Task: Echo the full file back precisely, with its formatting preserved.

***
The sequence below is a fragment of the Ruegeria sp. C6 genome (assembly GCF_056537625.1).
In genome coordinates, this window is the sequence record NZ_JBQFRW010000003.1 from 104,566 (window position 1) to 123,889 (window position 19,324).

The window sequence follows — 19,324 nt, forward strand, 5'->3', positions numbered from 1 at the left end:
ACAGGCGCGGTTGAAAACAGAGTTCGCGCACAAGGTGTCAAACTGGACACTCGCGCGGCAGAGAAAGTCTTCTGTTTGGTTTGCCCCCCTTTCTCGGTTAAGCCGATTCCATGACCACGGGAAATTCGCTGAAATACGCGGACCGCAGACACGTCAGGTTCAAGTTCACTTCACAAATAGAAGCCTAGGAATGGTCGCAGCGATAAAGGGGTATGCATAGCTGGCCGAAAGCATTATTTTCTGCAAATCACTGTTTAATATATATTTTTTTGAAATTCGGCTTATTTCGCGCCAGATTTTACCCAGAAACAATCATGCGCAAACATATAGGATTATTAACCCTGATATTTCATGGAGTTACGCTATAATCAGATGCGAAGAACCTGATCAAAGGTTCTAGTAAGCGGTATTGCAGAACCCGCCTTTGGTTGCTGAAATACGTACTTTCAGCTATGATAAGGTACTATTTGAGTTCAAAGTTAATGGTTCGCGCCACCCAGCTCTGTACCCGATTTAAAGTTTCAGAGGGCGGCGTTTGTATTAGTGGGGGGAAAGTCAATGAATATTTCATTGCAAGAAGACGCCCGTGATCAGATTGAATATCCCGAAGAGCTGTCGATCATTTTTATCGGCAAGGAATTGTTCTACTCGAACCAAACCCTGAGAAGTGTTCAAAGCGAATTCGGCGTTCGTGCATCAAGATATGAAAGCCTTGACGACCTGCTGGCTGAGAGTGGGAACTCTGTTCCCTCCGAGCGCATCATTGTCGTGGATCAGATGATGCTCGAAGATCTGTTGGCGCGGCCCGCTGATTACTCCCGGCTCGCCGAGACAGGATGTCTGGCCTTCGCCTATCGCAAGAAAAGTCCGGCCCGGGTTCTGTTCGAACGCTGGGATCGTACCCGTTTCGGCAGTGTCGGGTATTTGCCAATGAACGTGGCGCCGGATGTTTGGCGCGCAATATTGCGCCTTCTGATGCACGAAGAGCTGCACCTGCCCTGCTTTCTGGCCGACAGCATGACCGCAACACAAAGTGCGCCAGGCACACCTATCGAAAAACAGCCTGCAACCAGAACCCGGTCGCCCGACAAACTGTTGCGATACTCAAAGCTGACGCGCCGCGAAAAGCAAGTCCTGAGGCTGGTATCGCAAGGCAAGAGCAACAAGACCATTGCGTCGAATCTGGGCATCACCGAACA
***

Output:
The sequence below is a fragment of the Ruegeria sp. C6 genome (assembly GCF_056537625.1).
In genome coordinates, this window is the sequence record NZ_JBQFRW010000003.1 from 104,566 (window position 1) to 123,889 (window position 19,324).

The window sequence follows — 19,324 nt, forward strand, 5'->3', positions numbered from 1 at the left end:
ACAGGCGCGGTTGAAAACAGAGTTCGCGCACAAGGTGTCAAACTGGACACTCGCGCGGCAGAGAAAGTCTTCTGTTTGGTTTGCCCCCCTTTCTCGGTTAAGCCGATTCCATGACCACGGGAAATTCGCTGAAATACGCGGACCGCAGACACGTCAGGTTCAAGTTCACTTCACAAATAGAAGCCTAGGAATGGTCGCAGCGATAAAGGGGTATGCATAGCTGGCCGAAAGCATTATTTTCTGCAAATCACTGTTTAATATATATTTTTTTGAAATTCGGCTTATTTCGCGCCAGATTTTACCCAGAAACAATCATGCGCAAACATATAGGATTATTAACCCTGATATTTCATGGAGTTACGCTATAATCAGATGCGAAGAACCTGATCAAAGGTTCTAGTAAGCGGTATTGCAGAACCCGCCTTTGGTTGCTGAAATACGTACTTTCAGCTATGATAAGGTACTATTTGAGTTCAAAGTTAATGGTTCGCGCCACCCAGCTCTGTACCCGATTTAAAGTTTCAGAGGGCGGCGTTTGTATTAGTGGGGGGAAAGTCAATGAATATTTCATTGCAAGAAGACGCCCGTGATCAGATTGAATATCCCGAAGAGCTGTCGATCATTTTTATCGGCAAGGAATTGTTCTACTCGAACCAAACCCTGAGAAGTGTTCAAAGCGAATTCGGCGTTCGTGCATCAAGATATGAAAGCCTTGACGACCTGCTGGCTGAGAGTGGGAACTCTGTTCCCTCCGAGCGCATCATTGTCGTGGATCAGATGATGCTCGAAGATCTGTTGGCGCGGCCCGCTGATTACTCCCGGCTCGCCGAGACAGGATGTCTGGCCTTCGCCTATCGCAAGAAAAGTCCGGCCCGGGTTCTGTTCGAACGCTGGGATCGTACCCGTTTCGGCAGTGTCGGGTATTTGCCAATGAACGTGGCGCCGGATGTTTGGCGCGCAATATTGCGCCTTCTGATGCACGAAGAGCTGCACCTGCCCTGCTTTCTGGCCGACAGCATGACCGCAACACAAAGTGCGCCAGGCACACCTATCGAAAAACAGCCTGCAACCAGAACCCGGTCGCCCGACAAACTGTTGCGATACTCAAAGCTGACGCGCCGCGAAAAGCAAGTCCTGAGGCTGGTATCGCAAGGCAAGAGCAACAAGACCATTGCGTCGAATCTGGGCATCACCGAACA